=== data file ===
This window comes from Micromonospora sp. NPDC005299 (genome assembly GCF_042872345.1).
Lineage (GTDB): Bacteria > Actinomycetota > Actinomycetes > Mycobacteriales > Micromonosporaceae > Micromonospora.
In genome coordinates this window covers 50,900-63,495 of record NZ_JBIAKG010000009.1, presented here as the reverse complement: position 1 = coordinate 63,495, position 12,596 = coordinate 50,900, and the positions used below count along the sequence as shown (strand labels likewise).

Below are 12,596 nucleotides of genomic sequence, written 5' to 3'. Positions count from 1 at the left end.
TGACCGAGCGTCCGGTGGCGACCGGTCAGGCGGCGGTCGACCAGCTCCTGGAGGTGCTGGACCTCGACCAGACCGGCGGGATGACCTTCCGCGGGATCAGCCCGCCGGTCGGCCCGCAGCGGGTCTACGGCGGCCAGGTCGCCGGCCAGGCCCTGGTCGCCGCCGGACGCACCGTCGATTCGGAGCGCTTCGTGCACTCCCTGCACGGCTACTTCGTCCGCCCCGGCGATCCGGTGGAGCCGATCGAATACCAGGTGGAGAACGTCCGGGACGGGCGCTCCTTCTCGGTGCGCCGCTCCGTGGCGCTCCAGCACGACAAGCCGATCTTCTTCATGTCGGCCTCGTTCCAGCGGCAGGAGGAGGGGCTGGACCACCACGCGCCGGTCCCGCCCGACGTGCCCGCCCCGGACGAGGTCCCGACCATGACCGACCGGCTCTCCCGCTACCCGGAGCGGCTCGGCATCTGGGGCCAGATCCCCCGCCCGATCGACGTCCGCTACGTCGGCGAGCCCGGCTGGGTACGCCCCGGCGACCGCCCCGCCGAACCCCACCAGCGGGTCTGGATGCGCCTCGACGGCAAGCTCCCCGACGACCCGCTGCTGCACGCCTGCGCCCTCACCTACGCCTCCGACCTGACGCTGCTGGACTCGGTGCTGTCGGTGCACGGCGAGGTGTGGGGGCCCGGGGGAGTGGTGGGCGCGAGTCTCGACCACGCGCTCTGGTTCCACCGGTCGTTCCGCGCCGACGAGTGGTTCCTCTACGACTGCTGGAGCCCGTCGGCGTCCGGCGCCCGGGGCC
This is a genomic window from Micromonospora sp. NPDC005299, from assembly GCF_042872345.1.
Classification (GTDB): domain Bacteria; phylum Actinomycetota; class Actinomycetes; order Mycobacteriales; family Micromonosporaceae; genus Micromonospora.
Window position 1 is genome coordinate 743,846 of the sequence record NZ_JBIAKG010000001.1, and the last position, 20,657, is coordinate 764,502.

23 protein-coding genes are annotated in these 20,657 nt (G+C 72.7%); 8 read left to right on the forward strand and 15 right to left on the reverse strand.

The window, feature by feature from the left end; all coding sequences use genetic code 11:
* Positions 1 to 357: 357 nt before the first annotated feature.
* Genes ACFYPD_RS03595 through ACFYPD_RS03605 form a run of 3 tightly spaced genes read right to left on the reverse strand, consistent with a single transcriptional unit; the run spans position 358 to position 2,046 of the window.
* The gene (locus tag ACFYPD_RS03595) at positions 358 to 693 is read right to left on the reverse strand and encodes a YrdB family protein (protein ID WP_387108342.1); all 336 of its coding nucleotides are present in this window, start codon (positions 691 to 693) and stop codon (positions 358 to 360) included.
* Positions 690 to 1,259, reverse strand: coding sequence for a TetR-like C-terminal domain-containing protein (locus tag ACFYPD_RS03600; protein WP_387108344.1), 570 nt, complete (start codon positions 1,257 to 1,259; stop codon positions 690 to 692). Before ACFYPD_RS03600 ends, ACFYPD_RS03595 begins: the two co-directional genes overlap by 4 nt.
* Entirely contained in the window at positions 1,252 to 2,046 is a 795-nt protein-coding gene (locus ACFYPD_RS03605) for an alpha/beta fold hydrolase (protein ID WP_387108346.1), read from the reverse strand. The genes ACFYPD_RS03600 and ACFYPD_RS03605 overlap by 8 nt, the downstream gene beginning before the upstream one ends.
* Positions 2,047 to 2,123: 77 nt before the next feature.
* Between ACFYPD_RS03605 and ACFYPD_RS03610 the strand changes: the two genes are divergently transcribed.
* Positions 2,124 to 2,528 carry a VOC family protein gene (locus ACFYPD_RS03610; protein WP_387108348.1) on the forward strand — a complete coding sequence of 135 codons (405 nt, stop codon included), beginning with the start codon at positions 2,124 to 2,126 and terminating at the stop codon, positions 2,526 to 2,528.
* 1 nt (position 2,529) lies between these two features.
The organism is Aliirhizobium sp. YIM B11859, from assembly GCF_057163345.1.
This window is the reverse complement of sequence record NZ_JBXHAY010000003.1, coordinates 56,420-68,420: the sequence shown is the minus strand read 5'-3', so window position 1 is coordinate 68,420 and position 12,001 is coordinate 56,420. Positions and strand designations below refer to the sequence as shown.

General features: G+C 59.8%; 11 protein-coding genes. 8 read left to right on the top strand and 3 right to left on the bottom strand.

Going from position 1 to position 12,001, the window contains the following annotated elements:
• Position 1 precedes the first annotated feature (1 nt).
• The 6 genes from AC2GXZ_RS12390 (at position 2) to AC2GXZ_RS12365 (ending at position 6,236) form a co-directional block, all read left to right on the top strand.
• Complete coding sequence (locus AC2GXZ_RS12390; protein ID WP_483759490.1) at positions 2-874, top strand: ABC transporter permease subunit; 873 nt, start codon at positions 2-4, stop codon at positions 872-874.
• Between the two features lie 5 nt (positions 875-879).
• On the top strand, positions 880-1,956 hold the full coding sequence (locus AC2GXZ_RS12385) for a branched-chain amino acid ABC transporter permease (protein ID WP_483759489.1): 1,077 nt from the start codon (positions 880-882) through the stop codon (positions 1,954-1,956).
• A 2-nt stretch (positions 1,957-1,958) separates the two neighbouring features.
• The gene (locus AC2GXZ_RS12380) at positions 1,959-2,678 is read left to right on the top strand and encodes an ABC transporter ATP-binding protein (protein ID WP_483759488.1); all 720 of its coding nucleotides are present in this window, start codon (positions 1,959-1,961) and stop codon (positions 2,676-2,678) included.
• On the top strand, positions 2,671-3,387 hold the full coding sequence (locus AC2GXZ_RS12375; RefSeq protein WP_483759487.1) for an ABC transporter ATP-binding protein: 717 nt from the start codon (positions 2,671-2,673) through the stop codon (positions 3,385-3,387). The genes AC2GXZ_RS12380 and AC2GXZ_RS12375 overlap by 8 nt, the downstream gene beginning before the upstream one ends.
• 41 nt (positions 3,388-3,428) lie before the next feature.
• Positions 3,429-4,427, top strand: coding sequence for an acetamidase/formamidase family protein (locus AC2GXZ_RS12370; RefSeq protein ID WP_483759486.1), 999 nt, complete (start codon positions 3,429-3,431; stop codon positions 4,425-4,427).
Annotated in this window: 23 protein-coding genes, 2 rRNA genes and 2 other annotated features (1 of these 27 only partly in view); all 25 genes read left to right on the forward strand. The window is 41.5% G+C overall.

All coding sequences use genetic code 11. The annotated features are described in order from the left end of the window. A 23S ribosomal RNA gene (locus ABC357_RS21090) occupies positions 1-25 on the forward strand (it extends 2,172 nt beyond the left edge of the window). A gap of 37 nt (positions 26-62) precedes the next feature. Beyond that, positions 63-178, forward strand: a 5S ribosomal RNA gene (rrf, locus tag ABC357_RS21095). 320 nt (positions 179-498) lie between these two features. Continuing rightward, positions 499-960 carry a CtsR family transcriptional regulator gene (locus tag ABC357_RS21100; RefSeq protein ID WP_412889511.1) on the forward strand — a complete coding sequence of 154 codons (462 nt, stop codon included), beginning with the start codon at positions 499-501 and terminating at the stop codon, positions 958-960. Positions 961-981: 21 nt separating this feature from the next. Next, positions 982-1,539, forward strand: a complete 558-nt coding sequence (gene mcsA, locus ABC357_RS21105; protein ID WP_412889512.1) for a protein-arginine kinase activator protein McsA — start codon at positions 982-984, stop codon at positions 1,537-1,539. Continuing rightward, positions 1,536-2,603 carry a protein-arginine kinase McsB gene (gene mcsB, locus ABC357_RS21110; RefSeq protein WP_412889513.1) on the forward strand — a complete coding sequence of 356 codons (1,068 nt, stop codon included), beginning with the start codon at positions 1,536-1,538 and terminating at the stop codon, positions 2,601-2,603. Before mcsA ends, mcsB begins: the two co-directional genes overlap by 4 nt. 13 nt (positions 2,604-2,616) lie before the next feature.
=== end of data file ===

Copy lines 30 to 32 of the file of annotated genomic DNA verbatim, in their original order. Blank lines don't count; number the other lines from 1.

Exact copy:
• The gene (locus AC2GXZ_RS12380) at positions 1,959-2,678 is read left to right on the top strand and encodes an ABC transporter ATP-binding protein (protein ID WP_483759488.1); all 720 of its coding nucleotides are present in this window, start codon (positions 1,959-1,961) and stop codon (positions 2,676-2,678) included.
• On the top strand, positions 2,671-3,387 hold the full coding sequence (locus AC2GXZ_RS12375; RefSeq protein WP_483759487.1) for an ABC transporter ATP-binding protein: 717 nt from the start codon (positions 2,671-2,673) through the stop codon (positions 3,385-3,387). The genes AC2GXZ_RS12380 and AC2GXZ_RS12375 overlap by 8 nt, the downstream gene beginning before the upstream one ends.
• 41 nt (positions 3,388-3,428) lie before the next feature.